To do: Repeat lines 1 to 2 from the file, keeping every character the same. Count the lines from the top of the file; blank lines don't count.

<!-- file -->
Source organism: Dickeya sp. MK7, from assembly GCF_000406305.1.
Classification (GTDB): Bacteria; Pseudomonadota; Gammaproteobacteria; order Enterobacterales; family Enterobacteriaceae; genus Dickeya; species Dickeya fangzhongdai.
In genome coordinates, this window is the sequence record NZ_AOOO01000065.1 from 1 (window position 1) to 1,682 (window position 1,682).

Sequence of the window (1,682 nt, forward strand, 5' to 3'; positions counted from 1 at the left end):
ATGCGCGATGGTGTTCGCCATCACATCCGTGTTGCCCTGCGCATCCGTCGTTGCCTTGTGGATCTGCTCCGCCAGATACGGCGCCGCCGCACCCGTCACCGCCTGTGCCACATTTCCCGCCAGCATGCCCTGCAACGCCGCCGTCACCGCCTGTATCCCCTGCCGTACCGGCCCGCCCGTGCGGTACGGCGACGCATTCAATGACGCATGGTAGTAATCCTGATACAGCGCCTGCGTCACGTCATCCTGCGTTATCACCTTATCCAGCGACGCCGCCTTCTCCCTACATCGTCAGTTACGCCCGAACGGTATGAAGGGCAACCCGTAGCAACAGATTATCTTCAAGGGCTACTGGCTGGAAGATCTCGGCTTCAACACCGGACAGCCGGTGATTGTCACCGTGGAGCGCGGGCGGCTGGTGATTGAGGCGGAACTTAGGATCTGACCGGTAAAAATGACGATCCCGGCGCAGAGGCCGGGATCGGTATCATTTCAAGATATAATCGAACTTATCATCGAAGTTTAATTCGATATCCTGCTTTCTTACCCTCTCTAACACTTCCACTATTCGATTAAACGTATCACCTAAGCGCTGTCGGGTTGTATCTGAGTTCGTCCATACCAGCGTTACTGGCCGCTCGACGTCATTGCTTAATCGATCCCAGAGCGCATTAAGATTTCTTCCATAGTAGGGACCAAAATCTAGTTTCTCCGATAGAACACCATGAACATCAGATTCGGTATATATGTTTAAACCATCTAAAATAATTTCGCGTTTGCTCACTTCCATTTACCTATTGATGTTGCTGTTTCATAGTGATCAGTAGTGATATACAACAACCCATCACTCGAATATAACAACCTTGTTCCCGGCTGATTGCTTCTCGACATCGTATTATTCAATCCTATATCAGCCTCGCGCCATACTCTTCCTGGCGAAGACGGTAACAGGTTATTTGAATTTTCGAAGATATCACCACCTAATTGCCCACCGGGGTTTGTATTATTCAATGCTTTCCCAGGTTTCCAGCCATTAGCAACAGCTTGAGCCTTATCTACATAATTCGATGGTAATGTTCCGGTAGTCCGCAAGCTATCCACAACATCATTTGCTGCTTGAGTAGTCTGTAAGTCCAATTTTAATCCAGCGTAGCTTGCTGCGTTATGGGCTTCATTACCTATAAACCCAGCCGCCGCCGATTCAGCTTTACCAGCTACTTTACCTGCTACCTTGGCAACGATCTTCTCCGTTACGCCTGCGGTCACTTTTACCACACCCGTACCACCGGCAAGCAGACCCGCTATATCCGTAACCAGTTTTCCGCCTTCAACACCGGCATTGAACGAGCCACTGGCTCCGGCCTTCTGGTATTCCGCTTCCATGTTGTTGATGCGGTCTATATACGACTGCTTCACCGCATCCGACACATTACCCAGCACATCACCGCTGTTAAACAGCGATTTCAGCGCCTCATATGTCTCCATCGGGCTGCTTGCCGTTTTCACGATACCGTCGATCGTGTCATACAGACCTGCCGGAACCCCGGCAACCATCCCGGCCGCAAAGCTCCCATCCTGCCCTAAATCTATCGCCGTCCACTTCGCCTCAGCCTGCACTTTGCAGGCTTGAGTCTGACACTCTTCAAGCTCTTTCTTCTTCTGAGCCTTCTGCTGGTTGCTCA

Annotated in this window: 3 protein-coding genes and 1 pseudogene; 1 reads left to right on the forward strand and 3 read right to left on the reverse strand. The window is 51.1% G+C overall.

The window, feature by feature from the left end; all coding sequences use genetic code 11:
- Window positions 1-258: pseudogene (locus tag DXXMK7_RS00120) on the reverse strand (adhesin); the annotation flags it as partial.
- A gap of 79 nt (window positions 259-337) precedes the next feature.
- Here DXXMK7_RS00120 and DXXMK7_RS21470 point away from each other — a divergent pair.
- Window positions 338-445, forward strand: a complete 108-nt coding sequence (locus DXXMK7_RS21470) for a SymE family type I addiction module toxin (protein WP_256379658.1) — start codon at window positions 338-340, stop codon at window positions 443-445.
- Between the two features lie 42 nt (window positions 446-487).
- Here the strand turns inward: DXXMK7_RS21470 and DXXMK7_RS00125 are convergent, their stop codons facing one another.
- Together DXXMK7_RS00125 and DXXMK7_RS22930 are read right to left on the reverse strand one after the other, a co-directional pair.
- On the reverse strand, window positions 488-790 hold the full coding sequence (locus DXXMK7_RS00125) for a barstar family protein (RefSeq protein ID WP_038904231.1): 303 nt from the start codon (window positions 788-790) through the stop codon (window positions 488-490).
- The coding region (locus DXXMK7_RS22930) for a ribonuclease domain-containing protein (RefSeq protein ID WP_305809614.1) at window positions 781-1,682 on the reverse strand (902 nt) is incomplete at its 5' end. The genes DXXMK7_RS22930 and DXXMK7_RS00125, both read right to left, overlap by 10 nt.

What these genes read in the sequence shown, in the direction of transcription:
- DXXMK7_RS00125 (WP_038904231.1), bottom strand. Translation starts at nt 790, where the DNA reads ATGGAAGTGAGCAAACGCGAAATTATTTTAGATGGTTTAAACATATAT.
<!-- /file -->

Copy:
Source organism: Dickeya sp. MK7, from assembly GCF_000406305.1.
Classification (GTDB): Bacteria; Pseudomonadota; Gammaproteobacteria; order Enterobacterales; family Enterobacteriaceae; genus Dickeya; species Dickeya fangzhongdai.